Do you hate listening to voicemail?

Tuesday, September 8, 2009 Leave a comment Go to comments

(Icon: palauboi)

Voicemail, you hate it right? “Hi Joe, this is so-in-so. I’d really like to talk with you about blah-blah-blah. I feel like this may be blah-blah-blah and we could do blah-blah-blah. I was wonder what you thought and would really like to hear your opinion. Could you please call me back at ###-###-#### so we can discuss this? By the way, I will be leaving early today so if I am not at my desk. Please call my cell phone. That number is ###-###-####. Thanks! We’ll talk with you soon.”People ramble. They say their phone number veryquicklyindeedinonebreath. They mumble. They use phones that seem to be located underwater. It’s all wasted time.” AAAGHH! That was 30 seconds of my life just stripped from me for a voicemail which could have otherwise been avoided. Here’s how…

A great feature on many mobile phones today will allow you to press a button when you receive a call to “ignore with text”. If you have this option, DO IT! Send the person a note telling them you will call them back and be sure to do so. Better yet have pre-defined “quick texts” ready to go letting the caller know you are “In a meeting. I will call you back,” “On a call. I will call you back” or whatever common statements fit your lifestyle. This will save you the time of having to listen to a lengthy voicemail they would have otherwise left.

A cool service now available for most mobile phones is “voicemail to text” which is a subscribe to service such as Jott or YouMail; both allow you to forward your calls to their service, they transcribe them and send you a text message of the content. This will also save you time of having to listen to voicemail and can be rather useful if you are in a meeting and unable to pick up your phone to listen to the message. However, the one draw back is that you loose the ability to gauge the tone of the caller for emotion and level of urgency.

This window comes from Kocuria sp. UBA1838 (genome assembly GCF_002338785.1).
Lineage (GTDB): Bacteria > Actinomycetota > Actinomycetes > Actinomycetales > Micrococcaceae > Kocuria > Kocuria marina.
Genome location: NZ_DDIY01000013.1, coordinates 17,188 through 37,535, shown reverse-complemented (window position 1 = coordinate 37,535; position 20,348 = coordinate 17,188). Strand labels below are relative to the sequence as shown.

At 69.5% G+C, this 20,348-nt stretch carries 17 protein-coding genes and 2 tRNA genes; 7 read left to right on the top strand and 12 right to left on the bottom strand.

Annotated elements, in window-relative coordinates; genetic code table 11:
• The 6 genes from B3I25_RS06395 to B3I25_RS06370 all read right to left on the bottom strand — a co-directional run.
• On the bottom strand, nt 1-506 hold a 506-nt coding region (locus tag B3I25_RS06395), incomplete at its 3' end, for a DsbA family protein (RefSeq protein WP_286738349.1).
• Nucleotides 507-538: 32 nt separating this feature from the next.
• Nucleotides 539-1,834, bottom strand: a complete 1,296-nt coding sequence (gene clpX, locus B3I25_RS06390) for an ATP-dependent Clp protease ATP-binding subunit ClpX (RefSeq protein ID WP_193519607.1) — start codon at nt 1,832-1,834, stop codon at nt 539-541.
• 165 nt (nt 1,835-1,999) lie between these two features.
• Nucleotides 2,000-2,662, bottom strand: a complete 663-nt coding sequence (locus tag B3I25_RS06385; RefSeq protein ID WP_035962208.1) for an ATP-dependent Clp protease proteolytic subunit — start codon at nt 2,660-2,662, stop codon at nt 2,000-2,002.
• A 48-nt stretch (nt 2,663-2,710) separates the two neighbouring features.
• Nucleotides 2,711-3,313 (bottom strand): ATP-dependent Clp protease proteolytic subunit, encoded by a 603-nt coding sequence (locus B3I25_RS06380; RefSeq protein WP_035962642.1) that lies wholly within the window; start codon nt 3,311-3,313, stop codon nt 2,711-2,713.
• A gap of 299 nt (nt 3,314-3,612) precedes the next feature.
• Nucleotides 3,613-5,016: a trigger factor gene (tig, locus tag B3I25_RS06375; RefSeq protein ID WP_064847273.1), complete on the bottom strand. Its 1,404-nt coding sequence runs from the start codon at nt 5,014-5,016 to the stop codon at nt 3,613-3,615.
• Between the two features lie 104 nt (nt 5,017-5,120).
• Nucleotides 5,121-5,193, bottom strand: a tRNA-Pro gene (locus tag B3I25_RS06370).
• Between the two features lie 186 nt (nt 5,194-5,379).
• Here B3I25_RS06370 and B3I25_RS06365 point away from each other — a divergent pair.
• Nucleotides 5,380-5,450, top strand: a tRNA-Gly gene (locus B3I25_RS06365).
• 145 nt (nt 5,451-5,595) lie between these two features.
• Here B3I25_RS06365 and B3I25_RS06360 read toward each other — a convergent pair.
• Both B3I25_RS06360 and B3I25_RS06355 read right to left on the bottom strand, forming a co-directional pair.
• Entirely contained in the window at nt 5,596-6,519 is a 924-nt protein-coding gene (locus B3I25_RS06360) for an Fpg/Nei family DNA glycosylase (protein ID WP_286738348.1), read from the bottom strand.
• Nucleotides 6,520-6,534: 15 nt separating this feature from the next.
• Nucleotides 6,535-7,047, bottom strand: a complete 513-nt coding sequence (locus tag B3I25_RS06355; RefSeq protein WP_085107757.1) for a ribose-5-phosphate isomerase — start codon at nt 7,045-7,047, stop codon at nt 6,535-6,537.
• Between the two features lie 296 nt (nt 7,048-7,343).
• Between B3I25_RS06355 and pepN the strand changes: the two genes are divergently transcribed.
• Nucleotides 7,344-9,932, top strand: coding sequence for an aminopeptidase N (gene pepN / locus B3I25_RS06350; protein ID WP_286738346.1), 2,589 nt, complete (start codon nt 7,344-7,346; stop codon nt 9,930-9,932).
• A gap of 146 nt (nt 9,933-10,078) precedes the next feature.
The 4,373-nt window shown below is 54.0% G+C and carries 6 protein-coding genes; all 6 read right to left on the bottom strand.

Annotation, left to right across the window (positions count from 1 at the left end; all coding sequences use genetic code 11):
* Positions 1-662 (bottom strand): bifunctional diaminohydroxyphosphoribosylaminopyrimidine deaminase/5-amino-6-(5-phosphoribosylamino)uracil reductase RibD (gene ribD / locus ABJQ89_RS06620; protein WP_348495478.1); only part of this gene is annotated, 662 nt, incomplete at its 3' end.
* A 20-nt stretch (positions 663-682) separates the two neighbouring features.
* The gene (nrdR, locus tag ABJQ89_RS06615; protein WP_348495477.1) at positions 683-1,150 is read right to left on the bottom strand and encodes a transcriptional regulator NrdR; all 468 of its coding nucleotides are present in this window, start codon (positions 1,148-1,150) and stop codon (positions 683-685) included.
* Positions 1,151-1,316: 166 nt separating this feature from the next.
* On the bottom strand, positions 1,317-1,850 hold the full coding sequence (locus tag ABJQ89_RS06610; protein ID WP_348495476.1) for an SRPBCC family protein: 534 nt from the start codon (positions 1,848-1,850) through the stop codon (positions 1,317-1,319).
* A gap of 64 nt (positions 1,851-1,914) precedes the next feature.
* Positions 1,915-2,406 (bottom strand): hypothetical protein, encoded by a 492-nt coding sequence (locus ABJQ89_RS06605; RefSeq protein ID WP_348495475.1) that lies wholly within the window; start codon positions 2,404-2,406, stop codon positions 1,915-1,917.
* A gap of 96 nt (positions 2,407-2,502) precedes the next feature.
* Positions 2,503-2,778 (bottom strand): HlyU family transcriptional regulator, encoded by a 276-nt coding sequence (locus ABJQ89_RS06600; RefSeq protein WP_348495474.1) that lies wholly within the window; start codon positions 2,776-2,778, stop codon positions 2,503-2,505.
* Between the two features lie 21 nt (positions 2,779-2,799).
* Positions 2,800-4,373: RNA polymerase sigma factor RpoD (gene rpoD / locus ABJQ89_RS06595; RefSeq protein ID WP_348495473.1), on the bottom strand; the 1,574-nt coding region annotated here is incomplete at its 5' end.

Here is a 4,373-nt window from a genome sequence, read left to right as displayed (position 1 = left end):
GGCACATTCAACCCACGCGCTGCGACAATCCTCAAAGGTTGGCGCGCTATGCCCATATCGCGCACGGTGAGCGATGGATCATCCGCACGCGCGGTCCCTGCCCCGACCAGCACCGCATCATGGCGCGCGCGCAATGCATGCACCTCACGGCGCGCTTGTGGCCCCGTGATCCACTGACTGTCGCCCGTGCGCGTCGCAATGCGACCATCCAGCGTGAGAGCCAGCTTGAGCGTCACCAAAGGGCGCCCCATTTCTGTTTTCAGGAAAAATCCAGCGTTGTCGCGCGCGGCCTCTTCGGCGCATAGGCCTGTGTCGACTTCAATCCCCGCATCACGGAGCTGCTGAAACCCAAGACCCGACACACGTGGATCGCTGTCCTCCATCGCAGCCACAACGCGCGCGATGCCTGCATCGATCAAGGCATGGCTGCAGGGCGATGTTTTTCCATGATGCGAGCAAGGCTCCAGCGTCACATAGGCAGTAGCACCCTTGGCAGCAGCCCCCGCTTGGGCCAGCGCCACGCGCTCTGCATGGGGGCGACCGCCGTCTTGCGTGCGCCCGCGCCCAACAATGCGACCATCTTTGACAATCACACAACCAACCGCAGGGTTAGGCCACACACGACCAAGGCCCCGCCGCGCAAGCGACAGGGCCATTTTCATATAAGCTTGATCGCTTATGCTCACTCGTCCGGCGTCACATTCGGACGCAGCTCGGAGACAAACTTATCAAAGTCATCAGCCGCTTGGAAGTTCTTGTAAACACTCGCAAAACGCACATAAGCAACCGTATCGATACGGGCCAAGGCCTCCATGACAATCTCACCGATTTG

The method I prefer is to let those, who call you frequently, know (i.e. friends, family, co-workers) there is no need to leave a voicemail unless they will not be available later. Inform them you will check the call log and return their call when you are available.

Let’s face it, voicemail consumes a lot of time you could otherwise put toward more productive functions – keep this in mind the next time you are leaving a message for someone. If you reach voicemail when you are placing a call either keep it short or send the person you are calling an actionable text message or email.

 

Use technology and predefined systems, with frequent callers, to eliminate excess voicemail.

 


Arthur, Charles. “Technobile.” The Guardian. Siobhain Butterworth. 22 June 2006.

04 September 2009 <http://www.guardian.co.uk>.

(See also: RingCentral & Google Voice mentioned in the Multitasking post.)

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  1. Monday, March 29, 2010 at 4:55 PM

    Amazing. I never heard of this voice mail to text. I always have a ton of voice mails and love this idea of them being sent as texts.This way when i am in a meeting I can read the text and not disturb anyone.

  1. Wednesday, February 17, 2010 at 9:47 PM

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